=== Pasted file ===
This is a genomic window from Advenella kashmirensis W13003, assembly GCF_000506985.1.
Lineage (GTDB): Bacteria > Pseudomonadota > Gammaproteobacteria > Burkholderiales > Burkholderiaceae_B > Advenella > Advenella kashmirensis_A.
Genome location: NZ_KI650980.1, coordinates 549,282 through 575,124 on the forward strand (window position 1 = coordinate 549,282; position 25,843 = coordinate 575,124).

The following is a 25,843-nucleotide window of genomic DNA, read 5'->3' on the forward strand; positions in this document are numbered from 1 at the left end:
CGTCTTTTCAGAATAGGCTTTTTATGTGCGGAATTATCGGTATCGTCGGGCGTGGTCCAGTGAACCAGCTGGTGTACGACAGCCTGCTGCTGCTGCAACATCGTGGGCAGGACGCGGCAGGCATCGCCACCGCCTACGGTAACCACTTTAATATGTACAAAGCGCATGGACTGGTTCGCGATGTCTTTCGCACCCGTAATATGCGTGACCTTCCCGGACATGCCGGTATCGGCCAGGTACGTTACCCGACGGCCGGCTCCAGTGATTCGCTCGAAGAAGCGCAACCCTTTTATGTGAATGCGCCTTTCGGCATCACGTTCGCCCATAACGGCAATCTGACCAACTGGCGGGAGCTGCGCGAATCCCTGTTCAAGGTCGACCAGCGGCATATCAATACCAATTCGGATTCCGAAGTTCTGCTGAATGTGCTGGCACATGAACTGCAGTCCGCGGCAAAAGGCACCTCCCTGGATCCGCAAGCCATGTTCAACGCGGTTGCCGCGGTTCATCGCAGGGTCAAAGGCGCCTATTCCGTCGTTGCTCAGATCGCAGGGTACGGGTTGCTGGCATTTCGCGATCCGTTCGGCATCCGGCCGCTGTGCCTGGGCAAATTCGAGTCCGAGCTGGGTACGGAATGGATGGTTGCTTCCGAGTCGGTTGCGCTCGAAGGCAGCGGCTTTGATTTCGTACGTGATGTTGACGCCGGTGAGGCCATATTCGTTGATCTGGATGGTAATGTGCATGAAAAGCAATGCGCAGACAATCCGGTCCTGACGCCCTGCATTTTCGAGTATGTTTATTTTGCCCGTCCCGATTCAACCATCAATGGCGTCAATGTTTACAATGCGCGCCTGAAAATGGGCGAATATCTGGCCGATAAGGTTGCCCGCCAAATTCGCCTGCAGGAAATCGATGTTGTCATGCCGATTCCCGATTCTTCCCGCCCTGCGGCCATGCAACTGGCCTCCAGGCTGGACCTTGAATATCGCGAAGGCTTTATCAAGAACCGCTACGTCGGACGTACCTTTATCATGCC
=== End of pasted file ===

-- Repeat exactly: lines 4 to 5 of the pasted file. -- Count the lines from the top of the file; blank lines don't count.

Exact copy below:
The following is a 25,843-nucleotide window of genomic DNA, read 5'->3' on the forward strand; positions in this document are numbered from 1 at the left end:
CGTCTTTTCAGAATAGGCTTTTTATGTGCGGAATTATCGGTATCGTCGGGCGTGGTCCAGTGAACCAGCTGGTGTACGACAGCCTGCTGCTGCTGCAACATCGTGGGCAGGACGCGGCAGGCATCGCCACCGCCTACGGTAACCACTTTAATATGTACAAAGCGCATGGACTGGTTCGCGATGTCTTTCGCACCCGTAATATGCGTGACCTTCCCGGACATGCCGGTATCGGCCAGGTACGTTACCCGACGGCCGGCTCCAGTGATTCGCTCGAAGAAGCGCAACCCTTTTATGTGAATGCGCCTTTCGGCATCACGTTCGCCCATAACGGCAATCTGACCAACTGGCGGGAGCTGCGCGAATCCCTGTTCAAGGTCGACCAGCGGCATATCAATACCAATTCGGATTCCGAAGTTCTGCTGAATGTGCTGGCACATGAACTGCAGTCCGCGGCAAAAGGCACCTCCCTGGATCCGCAAGCCATGTTCAACGCGGTTGCCGCGGTTCATCGCAGGGTCAAAGGCGCCTATTCCGTCGTTGCTCAGATCGCAGGGTACGGGTTGCTGGCATTTCGCGATCCGTTCGGCATCCGGCCGCTGTGCCTGGGCAAATTCGAGTCCGAGCTGGGTACGGAATGGATGGTTGCTTCCGAGTCGGTTGCGCTCGAAGGCAGCGGCTTTGATTTCGTACGTGATGTTGACGCCGGTGAGGCCATATTCGTTGATCTGGATGGTAATGTGCATGAAAAGCAATGCGCAGACAATCCGGTCCTGACGCCCTGCATTTTCGAGTATGTTTATTTTGCCCGTCCCGATTCAACCATCAATGGCGTCAATGTTTACAATGCGCGCCTGAAAATGGGCGAATATCTGGCCGATAAGGTTGCCCGCCAAATTCGCCTGCAGGAAATCGATGTTGTCATGCCGATTCCCGATTCTTCCCGCCCTGCGGCCATGCAACTGGCCTCCAGGCTGGACCTTGAATATCGCGAAGGCTTTATCAAGAACCGCTACGTCGGACGTACCTTTATCATGCC